In third world countries, oxen are the most commonly used draft animals. They tolerate hardship, mud, and snow better than many other animals. They are used to draw carts, to plow, plant, cultivate, spread fertilizer, mow, and rake crops, build dams and ponds, and operate rotary devices. They can work between four and nine hours a day for an 8-year working life. The Bos indicus species utilizes 3.3 joules of food energy from coarse crops, such as straw or sparse grass, per joule output in work energy.
The dairy cow is the most efficient animal protein producer at 33.1% conversion. She produces 118 kg crude protein per hectare. Her habitat is grass pasture on gently sloping (3-8%) land and 700 mm annual precipitation or cheap irrigation. Dairying requires high labor and management skills. Hand-milking takes 40 minutes per cow per day; unweaned calves require 20 minutes per day; and weaned calves take 7-10 minutes per day. In high rainfall areas, silage or haylage is used if hay is too costly to make or transport. Bull calves can be raised to 200 pounds at 6-8 weeks for veal, kept 6-12 months and sold as feeder or draft calves, or grown out for beef at 12 to 16 months of age. For part-time labor, consider three to nine milk cows or eight to ten dual-purpose cows.
In temperate climates, if one desires to raise cattle strictly for beef where the amount and quality and/or consistency of nutrients is low, the medium-sized British breeds are better choices than the large Continental European breeds. The Hereford is the ideal range breed and makes an excellent draft animal, especially if horned for head yokes. The oxen average 2200 lbs. and are among the easiest to train. The Angus and Beef Shorthorn are also good beef breeds, but they do better on pastures than rough ranges. The Saler is a beef breed that tolerates sub-optimal care and nutrition and is the only Continental breed really suitable for range life. Native to France, it was once a triple-purpose milk, draft, and beef breed. So, if one wants primarily beef but also a cow that produces a bit more milk than her calf needs, the Saler is a good choice. In France they give about 11 quarts of milk a day, which is used to make a good cheese. They have had a reputation in this country for wildness but are currently selected for docility. So select from stock with good docility scores.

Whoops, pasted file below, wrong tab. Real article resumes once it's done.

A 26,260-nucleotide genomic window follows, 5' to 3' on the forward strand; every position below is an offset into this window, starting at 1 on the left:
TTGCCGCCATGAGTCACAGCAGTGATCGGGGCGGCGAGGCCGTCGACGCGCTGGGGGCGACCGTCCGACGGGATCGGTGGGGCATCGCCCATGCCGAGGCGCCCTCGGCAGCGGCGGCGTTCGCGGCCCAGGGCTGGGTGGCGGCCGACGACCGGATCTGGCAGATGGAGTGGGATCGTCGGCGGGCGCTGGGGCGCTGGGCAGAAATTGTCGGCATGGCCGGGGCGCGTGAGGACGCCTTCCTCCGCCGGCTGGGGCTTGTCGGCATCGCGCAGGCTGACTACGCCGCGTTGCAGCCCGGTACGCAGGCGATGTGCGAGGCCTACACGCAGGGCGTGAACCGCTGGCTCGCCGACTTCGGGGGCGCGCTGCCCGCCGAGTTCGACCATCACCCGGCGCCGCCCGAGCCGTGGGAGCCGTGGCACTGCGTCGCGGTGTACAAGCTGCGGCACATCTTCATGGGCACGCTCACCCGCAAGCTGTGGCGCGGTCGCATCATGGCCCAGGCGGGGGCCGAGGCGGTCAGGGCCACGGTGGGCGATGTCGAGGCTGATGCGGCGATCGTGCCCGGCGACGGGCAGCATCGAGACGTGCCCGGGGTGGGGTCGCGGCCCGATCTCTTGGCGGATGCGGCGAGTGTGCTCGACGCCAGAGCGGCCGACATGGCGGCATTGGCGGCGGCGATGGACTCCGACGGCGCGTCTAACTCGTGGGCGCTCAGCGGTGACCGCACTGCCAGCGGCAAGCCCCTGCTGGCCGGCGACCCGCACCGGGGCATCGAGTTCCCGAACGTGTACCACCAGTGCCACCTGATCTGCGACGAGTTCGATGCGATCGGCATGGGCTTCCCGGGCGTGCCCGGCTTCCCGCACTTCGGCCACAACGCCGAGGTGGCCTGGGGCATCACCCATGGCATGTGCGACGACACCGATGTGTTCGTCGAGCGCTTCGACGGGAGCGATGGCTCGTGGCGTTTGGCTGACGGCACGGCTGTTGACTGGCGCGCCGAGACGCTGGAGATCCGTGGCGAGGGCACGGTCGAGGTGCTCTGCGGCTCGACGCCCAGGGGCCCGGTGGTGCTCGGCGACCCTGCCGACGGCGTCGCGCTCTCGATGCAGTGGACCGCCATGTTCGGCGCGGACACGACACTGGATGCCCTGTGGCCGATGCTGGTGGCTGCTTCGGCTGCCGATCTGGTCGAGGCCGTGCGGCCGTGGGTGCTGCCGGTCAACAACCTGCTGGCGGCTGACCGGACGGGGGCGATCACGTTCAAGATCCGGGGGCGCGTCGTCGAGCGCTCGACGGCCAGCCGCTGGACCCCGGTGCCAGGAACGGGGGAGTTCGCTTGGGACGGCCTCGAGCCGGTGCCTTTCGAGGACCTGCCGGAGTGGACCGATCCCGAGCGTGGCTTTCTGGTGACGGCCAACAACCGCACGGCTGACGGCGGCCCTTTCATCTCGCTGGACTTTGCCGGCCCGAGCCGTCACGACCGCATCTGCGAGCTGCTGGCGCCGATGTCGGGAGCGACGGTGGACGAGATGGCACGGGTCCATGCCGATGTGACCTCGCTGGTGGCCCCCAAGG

Among the milk cow breeds, the Black and White Holstein is the most productive and most numerous. They have high upkeep requirements, produce too much milk for a family cow, and are not good rustlers. During the dry season in Guatemala, I observed Holsteins at a milking. They appeared to give no more milk than the goats I milked in Oregon. They do make great oxen at 2500 lb. mature size and are fairly easy to train.
The Ayrshire probably produces more milk on poor pasture than any other breed. One can graze 2.5 Ayrshires per hectare (one cow per acre). The oxen reach 1600-2000 lbs. and have wonderful horns, but they are difficult to train.
The milking Shorthorn is a productive milk cow, which produces better beef than the Ayrshire and is also very desirable for draft with oxen reaching 2300 lbs. They are fairly easy to train, so this can be considered a triple-purpose breed. Be sure to get pure American strains, as those crossed to produce greater quantities of milk do not produce as well on grass-based systems.